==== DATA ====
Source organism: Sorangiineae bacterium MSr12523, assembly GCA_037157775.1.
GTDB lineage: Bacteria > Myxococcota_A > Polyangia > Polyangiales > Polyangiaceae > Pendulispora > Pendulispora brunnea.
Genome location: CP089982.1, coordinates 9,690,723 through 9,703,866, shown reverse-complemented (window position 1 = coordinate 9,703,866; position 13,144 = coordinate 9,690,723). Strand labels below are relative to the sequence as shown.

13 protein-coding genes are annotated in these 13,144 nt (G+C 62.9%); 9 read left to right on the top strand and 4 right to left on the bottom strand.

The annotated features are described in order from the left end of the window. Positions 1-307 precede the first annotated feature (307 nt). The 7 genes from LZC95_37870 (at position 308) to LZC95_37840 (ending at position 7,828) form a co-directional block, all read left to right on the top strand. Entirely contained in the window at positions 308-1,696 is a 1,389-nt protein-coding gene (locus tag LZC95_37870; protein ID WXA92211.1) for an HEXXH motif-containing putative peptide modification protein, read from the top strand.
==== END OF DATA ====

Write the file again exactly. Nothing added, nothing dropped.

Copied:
Source organism: Sorangiineae bacterium MSr12523, assembly GCA_037157775.1.
GTDB lineage: Bacteria > Myxococcota_A > Polyangia > Polyangiales > Polyangiaceae > Pendulispora > Pendulispora brunnea.
Genome location: CP089982.1, coordinates 9,690,723 through 9,703,866, shown reverse-complemented (window position 1 = coordinate 9,703,866; position 13,144 = coordinate 9,690,723). Strand labels below are relative to the sequence as shown.

13 protein-coding genes are annotated in these 13,144 nt (G+C 62.9%); 9 read left to right on the top strand and 4 right to left on the bottom strand.

The annotated features are described in order from the left end of the window. Positions 1-307 precede the first annotated feature (307 nt). The 7 genes from LZC95_37870 (at position 308) to LZC95_37840 (ending at position 7,828) form a co-directional block, all read left to right on the top strand. Entirely contained in the window at positions 308-1,696 is a 1,389-nt protein-coding gene (locus tag LZC95_37870; protein ID WXA92211.1) for an HEXXH motif-containing putative peptide modification protein, read from the top strand.